A lot of us will soon realise the uselessness of cash as an asset class, and how much better it is to hold financial assets that can actually earn their keep
01-Feb-2017 •Dhirendra Kumar
Apart from affecting those with large amounts of unaccountable cash, demonetisation is causing a lot of needlessly self-inflicted problems for those whose money is legitimate, but are simply disorganised financially.
I've come across more than a few people who have completely legitimate, tax-paid salaries and savings and yet had far too much cash lying around at home when demonetisation hit. And why were they holding too much cash? Well, a lot of us have been in the habit of withdrawing cash for all our expenses including large ones. This is either out of habit, or to buy stuff without bill and thus save on indirect tax. Most people keep some emergency cash and some keep a lot, and far too many just do it out of inattention that has become a habit over years of thinking of cash as the primary form of money.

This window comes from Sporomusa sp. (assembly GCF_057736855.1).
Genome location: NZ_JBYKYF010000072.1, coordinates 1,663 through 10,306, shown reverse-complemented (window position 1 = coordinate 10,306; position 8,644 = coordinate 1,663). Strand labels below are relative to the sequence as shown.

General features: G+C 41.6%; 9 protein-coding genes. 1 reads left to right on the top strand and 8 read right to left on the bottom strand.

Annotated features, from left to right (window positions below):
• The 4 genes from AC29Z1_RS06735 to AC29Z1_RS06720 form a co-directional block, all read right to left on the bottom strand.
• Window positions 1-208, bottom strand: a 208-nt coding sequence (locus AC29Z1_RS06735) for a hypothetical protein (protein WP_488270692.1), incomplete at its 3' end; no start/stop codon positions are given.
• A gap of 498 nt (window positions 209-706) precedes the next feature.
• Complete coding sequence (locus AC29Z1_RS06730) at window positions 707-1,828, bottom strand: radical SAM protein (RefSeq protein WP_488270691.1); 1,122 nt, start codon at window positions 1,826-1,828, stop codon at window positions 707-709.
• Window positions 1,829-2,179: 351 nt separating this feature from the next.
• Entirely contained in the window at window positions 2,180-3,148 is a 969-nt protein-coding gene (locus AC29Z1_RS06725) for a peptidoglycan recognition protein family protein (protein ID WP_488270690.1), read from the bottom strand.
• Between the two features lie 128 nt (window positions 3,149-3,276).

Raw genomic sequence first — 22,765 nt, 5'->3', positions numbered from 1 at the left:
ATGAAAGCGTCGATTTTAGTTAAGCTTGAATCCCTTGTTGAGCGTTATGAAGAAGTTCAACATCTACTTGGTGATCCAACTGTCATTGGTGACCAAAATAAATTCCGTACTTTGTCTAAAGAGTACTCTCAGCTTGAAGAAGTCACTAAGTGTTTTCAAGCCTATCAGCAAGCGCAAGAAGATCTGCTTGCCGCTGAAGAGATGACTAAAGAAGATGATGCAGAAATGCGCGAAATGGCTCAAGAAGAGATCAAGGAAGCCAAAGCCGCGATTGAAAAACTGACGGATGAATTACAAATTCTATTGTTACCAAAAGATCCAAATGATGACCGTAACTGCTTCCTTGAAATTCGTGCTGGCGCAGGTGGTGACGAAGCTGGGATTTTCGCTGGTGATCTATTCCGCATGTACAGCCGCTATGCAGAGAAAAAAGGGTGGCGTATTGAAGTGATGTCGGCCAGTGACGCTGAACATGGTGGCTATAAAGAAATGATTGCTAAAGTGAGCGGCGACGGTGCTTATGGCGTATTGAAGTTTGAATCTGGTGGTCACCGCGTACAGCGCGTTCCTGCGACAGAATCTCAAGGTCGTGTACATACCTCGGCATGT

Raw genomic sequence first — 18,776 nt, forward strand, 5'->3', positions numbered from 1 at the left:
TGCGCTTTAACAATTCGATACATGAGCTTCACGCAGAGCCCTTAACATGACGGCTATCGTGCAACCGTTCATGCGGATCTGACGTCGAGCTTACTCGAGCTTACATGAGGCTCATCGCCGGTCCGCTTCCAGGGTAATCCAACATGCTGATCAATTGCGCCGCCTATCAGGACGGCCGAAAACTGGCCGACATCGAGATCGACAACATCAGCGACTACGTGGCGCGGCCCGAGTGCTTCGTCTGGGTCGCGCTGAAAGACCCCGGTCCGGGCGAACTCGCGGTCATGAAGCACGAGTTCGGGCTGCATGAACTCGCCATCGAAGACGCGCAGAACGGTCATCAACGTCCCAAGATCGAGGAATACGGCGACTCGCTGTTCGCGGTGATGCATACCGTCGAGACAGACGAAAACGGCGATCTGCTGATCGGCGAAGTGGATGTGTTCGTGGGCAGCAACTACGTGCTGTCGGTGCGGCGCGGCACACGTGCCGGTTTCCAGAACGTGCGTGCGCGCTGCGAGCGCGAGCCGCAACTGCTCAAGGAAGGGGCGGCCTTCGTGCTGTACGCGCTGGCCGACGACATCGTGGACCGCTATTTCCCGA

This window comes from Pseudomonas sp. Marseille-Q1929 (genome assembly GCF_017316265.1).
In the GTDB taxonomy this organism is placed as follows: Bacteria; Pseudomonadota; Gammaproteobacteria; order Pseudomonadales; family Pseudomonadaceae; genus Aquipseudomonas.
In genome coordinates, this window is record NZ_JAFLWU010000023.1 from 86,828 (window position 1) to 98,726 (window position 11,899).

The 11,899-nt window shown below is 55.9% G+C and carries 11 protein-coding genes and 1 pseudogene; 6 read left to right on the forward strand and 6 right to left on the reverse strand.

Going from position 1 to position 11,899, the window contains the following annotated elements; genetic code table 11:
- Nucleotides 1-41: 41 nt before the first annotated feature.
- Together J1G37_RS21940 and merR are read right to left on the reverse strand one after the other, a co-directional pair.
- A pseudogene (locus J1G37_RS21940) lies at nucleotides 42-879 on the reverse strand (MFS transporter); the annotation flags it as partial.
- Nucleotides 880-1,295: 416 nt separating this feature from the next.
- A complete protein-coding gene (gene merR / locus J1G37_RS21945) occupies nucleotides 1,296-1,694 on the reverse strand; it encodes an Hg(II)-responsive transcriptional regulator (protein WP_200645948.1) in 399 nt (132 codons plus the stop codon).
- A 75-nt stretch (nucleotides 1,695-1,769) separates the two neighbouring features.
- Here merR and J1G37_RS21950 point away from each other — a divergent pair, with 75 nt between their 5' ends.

Now, as we go through a crash education in learning that cash is not the normal form of money, it's time that most people got a lot more organised about their finances. Most people now have more money in the bank than they are used to having. Some of this is best shifted to long-term savings but some will surely tend to stay in savings accounts, serving the purpose that cash previously used to.
Needless to say, savings bank rates are not great. One interesting new option, which is very much in keeping with the times, is investing in liquid funds through phone-based apps, which allow almost instantaneous investment and redemption. Given that liquid fund returns are at least two to three per cent above savings banks, this can add up to a significant difference. For someone who averages Rs 5 lakh of investment, that's ten to fifteen thousand extra over the year.
A lot of us will soon realise the uselessness of cash as an asset class, and how much better it is to hold financial assets that can actually earn their keep.